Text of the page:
I cannot help but think the opposite. A cloned child would be much more 'equal' to his parent than a naturally conceived child. He will know that his potential is at least as great as what his 'parent' has achieved. I think that this statement says more about the authors of the paper than it does about cloned children. They seem convinced that a clone would be a lesser creature by nature. As I mentioned above, that attitude is troubling. The paper then goes into a prolonged section on how cloning would 'destroy the family' because you would have both parent and sibling, and parents and grandparents in a single relationship. Once again there are lots of mights and maybes without any real reasoning as to hows or whys. I imagine that there would be differences between a clone family and other families. I strongly doubt that it would be more significant than differences between one family and another now. Some families are the traditional nuclear family, with a close relation to extended relatives. Others are single parent families. Still others are grandparents raising grandchildren. Even worse, some are extremely dysfunctional with alcoholic or drug abusing parents and abuse. Even the traditional family has changed in living memory. It was not too long ago that most families remained in close proximity to one another across multiple generations. Grandparents would live with, or near, their children and take an extensive part in raising them. That is much more rare today. Family structure has of course evolved greatly over time, mostly as a result of technological change. This is always a mixed blessing, with good and bad effects, but abandoning technology because a change might have bad components is of course foolish. This bit of the argument I think deserves explicit refutation:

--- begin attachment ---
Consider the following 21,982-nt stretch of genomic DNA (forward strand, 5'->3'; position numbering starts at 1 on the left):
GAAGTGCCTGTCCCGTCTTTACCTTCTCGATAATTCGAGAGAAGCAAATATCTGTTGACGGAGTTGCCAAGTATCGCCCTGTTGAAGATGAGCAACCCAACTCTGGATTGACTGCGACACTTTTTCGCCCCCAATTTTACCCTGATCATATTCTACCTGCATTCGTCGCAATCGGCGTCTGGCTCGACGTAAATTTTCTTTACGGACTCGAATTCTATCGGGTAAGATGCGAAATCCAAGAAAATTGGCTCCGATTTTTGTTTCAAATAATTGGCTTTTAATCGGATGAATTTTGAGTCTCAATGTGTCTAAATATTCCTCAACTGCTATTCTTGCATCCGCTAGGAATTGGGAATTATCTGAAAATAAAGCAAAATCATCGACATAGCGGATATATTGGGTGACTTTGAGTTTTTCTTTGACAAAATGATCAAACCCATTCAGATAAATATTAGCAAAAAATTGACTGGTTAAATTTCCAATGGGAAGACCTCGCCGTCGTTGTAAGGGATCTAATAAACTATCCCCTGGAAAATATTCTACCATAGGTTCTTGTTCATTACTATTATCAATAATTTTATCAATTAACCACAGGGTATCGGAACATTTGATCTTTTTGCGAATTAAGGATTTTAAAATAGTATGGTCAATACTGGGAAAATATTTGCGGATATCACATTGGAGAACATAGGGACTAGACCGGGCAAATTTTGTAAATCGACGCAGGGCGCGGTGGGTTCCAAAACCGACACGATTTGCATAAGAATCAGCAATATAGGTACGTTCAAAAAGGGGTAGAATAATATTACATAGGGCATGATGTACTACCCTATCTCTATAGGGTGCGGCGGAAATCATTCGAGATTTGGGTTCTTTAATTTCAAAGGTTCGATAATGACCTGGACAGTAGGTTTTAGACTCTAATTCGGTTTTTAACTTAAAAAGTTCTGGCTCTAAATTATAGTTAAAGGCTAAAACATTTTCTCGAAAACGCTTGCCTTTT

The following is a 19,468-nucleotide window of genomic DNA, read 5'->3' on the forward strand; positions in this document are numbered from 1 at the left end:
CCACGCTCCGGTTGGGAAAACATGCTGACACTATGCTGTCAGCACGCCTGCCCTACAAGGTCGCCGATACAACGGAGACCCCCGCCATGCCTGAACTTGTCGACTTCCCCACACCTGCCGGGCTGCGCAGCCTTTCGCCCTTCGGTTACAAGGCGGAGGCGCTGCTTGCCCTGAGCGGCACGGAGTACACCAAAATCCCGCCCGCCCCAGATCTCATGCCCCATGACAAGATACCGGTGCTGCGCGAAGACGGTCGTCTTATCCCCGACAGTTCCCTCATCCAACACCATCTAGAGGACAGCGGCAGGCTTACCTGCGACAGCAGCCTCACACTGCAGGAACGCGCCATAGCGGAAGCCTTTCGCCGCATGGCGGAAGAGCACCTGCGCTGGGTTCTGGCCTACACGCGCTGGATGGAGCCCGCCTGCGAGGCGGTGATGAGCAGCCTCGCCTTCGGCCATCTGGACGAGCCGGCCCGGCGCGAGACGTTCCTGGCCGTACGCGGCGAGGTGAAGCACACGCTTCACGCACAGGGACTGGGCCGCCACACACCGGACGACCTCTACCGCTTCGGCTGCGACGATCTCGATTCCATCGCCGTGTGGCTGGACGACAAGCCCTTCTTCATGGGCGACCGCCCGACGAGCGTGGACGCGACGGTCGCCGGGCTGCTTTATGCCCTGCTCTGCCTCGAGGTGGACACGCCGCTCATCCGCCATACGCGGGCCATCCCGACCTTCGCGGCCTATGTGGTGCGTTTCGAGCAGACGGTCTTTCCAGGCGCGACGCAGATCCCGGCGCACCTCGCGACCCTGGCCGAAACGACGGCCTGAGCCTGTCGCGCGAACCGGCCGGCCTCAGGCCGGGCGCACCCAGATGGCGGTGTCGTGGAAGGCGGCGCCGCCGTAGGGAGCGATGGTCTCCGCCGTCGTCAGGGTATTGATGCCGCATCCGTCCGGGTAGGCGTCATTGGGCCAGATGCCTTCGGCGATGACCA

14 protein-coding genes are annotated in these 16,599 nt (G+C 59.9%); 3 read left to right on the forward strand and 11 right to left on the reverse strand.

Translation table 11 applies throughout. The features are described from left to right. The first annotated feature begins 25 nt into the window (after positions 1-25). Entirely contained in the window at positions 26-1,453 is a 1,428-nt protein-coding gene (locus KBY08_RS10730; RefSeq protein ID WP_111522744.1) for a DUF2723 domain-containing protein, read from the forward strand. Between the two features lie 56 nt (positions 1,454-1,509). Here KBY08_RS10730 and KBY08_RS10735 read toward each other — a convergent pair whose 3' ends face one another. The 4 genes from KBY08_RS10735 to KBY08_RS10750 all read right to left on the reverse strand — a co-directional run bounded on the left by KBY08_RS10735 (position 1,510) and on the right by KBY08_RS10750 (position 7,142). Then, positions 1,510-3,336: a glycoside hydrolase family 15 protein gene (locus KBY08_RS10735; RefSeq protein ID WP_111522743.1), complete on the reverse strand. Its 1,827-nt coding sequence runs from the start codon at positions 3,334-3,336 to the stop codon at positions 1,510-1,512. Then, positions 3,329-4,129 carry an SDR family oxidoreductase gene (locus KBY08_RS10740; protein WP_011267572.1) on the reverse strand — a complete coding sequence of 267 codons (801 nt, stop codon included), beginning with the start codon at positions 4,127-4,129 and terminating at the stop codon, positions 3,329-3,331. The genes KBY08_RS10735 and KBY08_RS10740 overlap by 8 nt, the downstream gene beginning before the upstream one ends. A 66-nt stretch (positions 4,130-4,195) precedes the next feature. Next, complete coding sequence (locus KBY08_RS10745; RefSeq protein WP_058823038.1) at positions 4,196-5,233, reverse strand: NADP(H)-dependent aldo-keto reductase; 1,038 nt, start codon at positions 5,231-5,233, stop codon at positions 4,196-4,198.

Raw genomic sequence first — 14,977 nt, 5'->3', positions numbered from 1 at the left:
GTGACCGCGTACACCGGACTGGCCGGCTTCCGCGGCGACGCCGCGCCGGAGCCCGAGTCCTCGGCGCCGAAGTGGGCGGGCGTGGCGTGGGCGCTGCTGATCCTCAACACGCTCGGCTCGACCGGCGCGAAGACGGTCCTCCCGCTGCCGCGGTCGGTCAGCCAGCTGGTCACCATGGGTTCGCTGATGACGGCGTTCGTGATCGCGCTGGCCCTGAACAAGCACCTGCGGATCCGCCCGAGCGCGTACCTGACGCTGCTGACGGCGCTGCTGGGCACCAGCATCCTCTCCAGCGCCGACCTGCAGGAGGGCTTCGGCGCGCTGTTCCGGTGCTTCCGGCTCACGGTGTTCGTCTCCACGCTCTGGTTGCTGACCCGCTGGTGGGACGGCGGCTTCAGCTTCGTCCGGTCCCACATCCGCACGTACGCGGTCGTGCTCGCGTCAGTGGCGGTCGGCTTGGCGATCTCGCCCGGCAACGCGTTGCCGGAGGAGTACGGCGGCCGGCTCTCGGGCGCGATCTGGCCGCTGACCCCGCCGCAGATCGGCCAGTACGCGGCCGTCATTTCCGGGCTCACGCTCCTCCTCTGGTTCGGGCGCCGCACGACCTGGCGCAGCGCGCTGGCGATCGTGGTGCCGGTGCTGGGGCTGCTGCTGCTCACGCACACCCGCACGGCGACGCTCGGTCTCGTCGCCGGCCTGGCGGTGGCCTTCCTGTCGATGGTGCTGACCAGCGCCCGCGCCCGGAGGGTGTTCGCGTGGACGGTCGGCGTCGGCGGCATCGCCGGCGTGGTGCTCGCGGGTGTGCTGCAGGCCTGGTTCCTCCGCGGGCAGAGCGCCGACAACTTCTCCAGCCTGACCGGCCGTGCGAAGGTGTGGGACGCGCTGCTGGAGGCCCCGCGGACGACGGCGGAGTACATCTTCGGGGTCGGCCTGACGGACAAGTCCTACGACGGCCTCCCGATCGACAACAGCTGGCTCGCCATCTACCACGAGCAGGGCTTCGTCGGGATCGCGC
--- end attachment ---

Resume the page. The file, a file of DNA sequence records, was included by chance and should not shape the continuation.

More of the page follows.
Rather than accept whatever child they turn out to have given rise to, these parents determine in advance what sort of child they will accept. The resulting child is much more the product of these expectations than a child conceived in the natural way would be. Such a cloned child is likely to be regarded more like a possession of its parents, or even an instrument of their will, than a normally conceived child would be. The parents begin their child's life with an overbearing act that must be said to border on despotism. They begin the new child's life by restricting the new child's independence and individuality. The family, in this way, loses something of its character as a nursery of a novel and independent new human generation, and gains something of the character of an instrument of the present generation. This does not mean that the parents are ill-intentioned, but it could very well mean that their children are less free to flourish. The character of families thus changes in ways we may not like.